About a dozen years ago, we opened a restaurant, Villa Thanassi, in the village of Christos. A good friend cooked for us, and her specialty was the island’s national dish, soufico, the ultimate slow food: silky and unctuous, it’s a soft, layered dish of all the summer vegetables, a little like ratatouille. For all its simplicity, a proper one might take hours to make, at least the most traditional way, by salting and draining each vegetable separately, then pan-frying them in olive oil, again, separately; then, finally, layering everything in a Dutch oven and letting the flavors meld by slow-cooking the whole thing for about 45 minutes.

The generous amount of olive oil that this dish requires and the unhurried approach to making soufico results in a dish where the vegetables are all very soft, almost caramelized in the sense that all the sweetness inherent in them has had time to develop. The soft, comforting texture bestowed by the olive oil made the vegetables more palatable. It was our best seller. Then, one night, our chef got sick and the sous chef made the soufico, shrugging off the slow cooking for expedience by cooking everything in a deep fryer. Oddly, it was as though our customers sensed that something was wrong; we didn’t sell a single order that night!

This story always stayed with me because it is a paradigm for the care inherent in cooking even the simplest vegetable dishes. It’s also a paradigm for the feel-good quality these dishes, when made well, inspire.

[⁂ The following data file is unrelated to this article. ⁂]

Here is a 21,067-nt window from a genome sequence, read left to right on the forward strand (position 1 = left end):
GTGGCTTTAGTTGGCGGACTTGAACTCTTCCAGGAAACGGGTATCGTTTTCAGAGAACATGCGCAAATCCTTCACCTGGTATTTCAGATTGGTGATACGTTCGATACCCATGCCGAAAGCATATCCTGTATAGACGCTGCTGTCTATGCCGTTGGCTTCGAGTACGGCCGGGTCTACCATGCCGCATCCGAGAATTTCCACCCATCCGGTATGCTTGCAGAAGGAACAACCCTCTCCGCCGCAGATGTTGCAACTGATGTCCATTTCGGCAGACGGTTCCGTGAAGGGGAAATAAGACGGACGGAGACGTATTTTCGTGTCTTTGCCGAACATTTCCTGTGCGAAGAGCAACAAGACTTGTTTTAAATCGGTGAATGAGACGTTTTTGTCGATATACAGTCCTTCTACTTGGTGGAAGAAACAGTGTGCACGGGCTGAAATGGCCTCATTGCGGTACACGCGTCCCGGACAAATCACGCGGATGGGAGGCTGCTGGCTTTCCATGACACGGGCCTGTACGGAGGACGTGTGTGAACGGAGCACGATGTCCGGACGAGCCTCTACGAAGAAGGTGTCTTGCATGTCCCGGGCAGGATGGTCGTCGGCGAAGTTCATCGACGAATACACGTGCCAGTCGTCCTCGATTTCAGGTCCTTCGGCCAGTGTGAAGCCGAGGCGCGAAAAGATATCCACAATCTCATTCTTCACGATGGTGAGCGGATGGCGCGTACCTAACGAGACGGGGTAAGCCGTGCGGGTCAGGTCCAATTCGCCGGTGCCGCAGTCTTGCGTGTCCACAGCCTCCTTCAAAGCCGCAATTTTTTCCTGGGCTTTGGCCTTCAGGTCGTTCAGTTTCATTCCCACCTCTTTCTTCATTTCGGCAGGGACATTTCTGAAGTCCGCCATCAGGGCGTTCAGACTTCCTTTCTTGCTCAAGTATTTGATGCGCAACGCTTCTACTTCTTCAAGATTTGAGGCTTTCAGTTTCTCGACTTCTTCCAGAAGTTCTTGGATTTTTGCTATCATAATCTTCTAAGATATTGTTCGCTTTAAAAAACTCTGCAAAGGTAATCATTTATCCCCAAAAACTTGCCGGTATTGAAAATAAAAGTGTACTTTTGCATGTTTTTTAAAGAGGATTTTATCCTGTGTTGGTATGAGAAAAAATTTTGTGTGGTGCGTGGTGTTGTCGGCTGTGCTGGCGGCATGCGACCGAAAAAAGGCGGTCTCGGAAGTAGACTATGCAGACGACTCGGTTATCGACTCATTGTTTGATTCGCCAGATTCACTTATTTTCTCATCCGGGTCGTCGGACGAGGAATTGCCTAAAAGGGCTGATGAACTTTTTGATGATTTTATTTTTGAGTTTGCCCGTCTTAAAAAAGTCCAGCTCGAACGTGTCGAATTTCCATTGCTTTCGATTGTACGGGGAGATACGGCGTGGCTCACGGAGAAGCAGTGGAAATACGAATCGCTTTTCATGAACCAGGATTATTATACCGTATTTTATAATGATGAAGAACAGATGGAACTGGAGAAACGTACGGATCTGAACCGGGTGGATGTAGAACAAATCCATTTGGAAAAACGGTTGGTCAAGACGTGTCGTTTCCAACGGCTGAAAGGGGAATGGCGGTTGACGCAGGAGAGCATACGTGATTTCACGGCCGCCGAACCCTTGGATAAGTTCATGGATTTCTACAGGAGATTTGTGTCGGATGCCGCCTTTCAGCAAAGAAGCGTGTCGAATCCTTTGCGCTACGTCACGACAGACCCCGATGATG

Vegetable cooking on Ikaria is totally dependent on the seasons. There is, for example, a summer and a winter version of Soufico. Most islanders live by what their garden grows, and by what they can preserve from it, such as the tsifia, or sun-dried fruits and vegetables, which still see them through the long, wet winters.


But Ikaria’s vegetable cookery, aside from a few local brushstrokes–i.e. the use of unusual herbs like pennyroyal here and there, the presence of long-forgotten ingredients like green almonds, the preference for slow stews, and the love of collards–really follows the same tenets as the vegetable cookery throughout Greece. That is, people take for granted the inordinate number of dishes that are main courses, plant-based and sating. These dishes have been Ikarian’s sustenance for hundreds of years.

That said, eating more vegetarian meals can be a challenge when it comes to getting complete proteins, proteins that include essential and nonessential amino acids, which our bodies need for complete nutrition. It is no accident then, that so many of Ikaria’s, and, indeed, Greece’s plant-based dishes, include the kinds of combinations that make for nutritionally complete meals. It’s not by chance, for example, that so many of the greens and vegetable stews also include potatoes, which round out the nutritional profile; or that there are so many vegetable or legume and rice dishes.

With a piece of good whole grain bread and perhaps some cheese or preserved meat or fish, most of the island’s main course vegetable dishes provide us with our daily nutritional requirements in one plate.

The best part is that they taste great!



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